After six weeks in Italian wine regions I have reached a crossroads, and have developed some interesting theories and anomalies. One of these theories is about what the best wines in Italy are. What these wines should not be is purely statement wines, as this is not France. They should not be designed like something else, they should be themselves and proud of it. They should be made with indigenous grapes, particular to that area as often as possible. The wines don’t necessarily need to be a single variety, but the blend should make sense and express the origin. Some of the best wines I have tasted have had little to no oak treatment, avoiding the temptation to be matured for long periods of time in brand new medium toasted French barriques. I am by no means suggesting that this process is not good; I just feel it is not true to the wines here. The red wines should not be heavily extracted, but ultimately they should be balanced in fruit, alcohol and tannin. The white wines similarly shouldn’t be too rich and complex in malolactic, using oak only when necessary and again achieving balance. The wines should respect the traditions and origins of the variety and area, but utilise technology to merely observe and coax, rather than to intervene and dictate. Most importantly the wine should be approachable but not simple. The best wines are seriously made, but should not be taken too seriously. After all, wine is intended to be enjoyed with people and food, and too much emphasis placed on wines inevitably leads to disappointment and increased prices. Hopefully Italian wine won’t continue to lose its sense of place and personality, as the world needs the wines of Italy to demystify wine, and make it clear that not every wine has to be an ethereal experience. Variety is the spice of life, which drives the winery I visited today.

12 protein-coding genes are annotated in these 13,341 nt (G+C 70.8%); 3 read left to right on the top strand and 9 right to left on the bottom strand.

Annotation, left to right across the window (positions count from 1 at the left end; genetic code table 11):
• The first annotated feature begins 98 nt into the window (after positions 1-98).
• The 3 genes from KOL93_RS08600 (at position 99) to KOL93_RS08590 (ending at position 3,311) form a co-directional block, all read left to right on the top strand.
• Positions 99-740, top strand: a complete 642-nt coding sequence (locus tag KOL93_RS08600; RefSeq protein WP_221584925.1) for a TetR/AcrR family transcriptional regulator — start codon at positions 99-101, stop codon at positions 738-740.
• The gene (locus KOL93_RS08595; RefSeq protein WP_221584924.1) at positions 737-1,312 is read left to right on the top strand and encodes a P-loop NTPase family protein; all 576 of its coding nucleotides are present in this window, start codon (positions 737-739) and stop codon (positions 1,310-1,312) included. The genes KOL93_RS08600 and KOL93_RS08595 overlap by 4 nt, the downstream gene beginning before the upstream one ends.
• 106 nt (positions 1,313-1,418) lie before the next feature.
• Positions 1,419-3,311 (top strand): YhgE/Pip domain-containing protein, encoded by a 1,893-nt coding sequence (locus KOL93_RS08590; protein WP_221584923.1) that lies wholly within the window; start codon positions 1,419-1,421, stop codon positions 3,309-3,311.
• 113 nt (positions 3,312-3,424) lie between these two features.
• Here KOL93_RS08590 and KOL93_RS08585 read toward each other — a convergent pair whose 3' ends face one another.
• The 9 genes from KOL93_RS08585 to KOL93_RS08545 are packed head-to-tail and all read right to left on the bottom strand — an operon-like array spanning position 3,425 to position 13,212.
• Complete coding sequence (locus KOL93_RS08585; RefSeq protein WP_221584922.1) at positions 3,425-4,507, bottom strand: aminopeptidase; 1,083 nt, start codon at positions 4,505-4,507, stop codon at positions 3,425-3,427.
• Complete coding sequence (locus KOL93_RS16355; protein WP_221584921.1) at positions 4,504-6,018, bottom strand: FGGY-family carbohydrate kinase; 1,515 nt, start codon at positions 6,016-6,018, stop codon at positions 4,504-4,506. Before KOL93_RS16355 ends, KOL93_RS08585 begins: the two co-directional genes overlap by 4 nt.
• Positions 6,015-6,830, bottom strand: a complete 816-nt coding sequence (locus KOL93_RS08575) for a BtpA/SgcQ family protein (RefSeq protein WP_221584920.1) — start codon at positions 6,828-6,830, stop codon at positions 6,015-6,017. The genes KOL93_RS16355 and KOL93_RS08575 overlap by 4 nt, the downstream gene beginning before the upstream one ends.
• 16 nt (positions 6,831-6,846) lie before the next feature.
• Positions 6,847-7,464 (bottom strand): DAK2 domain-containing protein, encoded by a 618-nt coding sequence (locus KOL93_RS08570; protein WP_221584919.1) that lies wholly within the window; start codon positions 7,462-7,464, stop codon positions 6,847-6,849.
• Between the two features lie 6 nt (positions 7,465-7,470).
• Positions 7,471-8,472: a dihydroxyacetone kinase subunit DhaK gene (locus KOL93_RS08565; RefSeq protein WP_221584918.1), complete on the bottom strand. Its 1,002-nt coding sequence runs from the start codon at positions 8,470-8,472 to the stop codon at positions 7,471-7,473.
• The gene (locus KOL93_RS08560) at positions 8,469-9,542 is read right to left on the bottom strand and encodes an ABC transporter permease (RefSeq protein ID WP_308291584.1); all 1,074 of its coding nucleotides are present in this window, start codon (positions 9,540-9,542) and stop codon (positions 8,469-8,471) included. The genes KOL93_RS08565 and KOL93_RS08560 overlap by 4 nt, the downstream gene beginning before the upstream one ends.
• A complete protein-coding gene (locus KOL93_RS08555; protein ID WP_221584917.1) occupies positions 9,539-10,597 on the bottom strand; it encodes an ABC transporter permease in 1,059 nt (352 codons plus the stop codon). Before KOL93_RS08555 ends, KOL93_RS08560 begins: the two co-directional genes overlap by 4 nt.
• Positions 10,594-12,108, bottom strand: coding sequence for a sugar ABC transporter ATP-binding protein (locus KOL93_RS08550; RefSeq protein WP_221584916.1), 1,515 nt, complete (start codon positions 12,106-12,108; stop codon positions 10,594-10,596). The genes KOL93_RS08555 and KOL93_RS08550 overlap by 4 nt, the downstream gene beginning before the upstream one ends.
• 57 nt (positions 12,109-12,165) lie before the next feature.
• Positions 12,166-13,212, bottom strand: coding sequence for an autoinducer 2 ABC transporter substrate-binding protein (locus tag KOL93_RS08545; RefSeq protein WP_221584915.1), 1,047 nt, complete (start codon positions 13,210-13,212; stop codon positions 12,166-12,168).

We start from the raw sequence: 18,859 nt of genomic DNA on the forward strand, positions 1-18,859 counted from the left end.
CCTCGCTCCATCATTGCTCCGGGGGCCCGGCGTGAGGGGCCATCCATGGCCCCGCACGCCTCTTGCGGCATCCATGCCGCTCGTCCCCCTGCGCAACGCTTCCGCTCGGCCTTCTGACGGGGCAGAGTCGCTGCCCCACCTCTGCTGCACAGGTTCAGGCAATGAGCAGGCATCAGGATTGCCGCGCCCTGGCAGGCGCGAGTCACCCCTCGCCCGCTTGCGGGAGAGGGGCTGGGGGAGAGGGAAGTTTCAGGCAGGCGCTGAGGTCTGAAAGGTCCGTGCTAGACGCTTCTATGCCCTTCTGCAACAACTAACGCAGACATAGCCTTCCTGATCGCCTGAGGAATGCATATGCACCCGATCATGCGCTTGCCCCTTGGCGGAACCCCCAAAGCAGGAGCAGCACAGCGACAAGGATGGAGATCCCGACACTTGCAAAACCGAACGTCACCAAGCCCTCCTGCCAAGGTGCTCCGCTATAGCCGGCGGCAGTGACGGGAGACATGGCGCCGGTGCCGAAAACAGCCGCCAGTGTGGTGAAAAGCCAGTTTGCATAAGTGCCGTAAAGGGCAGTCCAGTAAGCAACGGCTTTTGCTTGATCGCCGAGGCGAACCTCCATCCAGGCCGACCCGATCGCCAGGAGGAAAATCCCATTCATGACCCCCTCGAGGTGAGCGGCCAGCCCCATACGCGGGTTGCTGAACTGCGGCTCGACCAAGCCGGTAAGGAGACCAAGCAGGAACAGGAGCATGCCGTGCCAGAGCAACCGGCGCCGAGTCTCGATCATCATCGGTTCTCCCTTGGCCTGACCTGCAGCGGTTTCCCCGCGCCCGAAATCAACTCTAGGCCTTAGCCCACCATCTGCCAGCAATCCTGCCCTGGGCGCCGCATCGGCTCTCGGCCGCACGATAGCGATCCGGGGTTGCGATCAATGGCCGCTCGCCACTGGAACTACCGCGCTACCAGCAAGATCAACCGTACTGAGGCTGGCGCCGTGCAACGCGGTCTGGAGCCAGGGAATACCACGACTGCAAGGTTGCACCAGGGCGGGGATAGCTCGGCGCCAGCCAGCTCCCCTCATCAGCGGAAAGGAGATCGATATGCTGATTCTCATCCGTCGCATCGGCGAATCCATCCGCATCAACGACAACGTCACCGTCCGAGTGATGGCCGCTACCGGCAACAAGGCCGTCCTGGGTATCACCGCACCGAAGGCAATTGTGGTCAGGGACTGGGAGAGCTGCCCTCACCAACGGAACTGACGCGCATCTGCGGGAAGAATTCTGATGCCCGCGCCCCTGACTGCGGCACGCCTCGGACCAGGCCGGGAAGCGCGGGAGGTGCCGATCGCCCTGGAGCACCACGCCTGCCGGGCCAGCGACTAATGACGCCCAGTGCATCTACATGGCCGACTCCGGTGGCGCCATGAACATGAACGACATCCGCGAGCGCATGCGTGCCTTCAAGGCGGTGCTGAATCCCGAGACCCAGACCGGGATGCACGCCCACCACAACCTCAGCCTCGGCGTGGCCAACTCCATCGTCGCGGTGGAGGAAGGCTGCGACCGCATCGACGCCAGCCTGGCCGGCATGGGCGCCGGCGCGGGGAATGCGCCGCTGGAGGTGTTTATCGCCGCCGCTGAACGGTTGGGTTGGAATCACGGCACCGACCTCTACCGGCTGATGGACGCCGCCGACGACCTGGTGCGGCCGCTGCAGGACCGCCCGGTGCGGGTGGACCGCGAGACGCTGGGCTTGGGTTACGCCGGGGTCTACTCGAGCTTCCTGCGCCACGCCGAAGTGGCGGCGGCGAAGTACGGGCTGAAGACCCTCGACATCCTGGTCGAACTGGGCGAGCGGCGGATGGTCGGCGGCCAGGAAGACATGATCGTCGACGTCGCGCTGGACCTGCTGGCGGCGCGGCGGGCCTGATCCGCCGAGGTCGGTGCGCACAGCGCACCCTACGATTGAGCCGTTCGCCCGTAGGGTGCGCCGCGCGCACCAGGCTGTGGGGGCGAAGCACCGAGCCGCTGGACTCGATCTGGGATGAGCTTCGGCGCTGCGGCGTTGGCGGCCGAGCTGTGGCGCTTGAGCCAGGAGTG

|Porto Nova beach|
Umani Ronchi is one of the largest wineries in Marche, producing about six million bottles from fruit in Marche and Abruzzo to the south. It is always important to remember that big does not mean bad (thanks Mr. Wolf) as a winery like Umani Ronchi introduces consumers all over the world to the wines of the region, effectively creating markets for them. Umani Ronchi has been doing this with aplomb for many years, focusing on indigenous varieties in a clean and precise style that is easier for people to appreciate and discover. A wide range is produced by the winery, made predominantly from verdicchio in the whites, and montepulciano in the reds. The range requires a lot of flexibility in capacity and techniques, with stainless steel, oak, cement and fibreglass used for a combination of fermentation, maturation, settling and blending. The reds are handled according to the variety, site and destination, with pump-overs favoured over plunging or rotary fermenters. Only the top red wines see new oak, with the entry and mid-range wines using at least second passage oak. As you would expect from an Italian winery of this size there are a number of different French varieties planted, most of them red, and mostly used for the icon wines. As an ambassador for these regions, Umani Ronchi has brought very positive attention to the are and varieties, winning the International Wine Challenge with their first vintage of the Pelago IGT. Despite the size the winery has a very simple philosophy to make the best wines possible and bring them to the world, and subsequently keep a very modest team of dedicated employees, such as Francesca from the Export Department, who took me through the winery and a tasting. Click here to read my tasting notes.
|Blending tanks at Umani Ronchi|
Click here to see more photos from Day Two in Marche, Italy.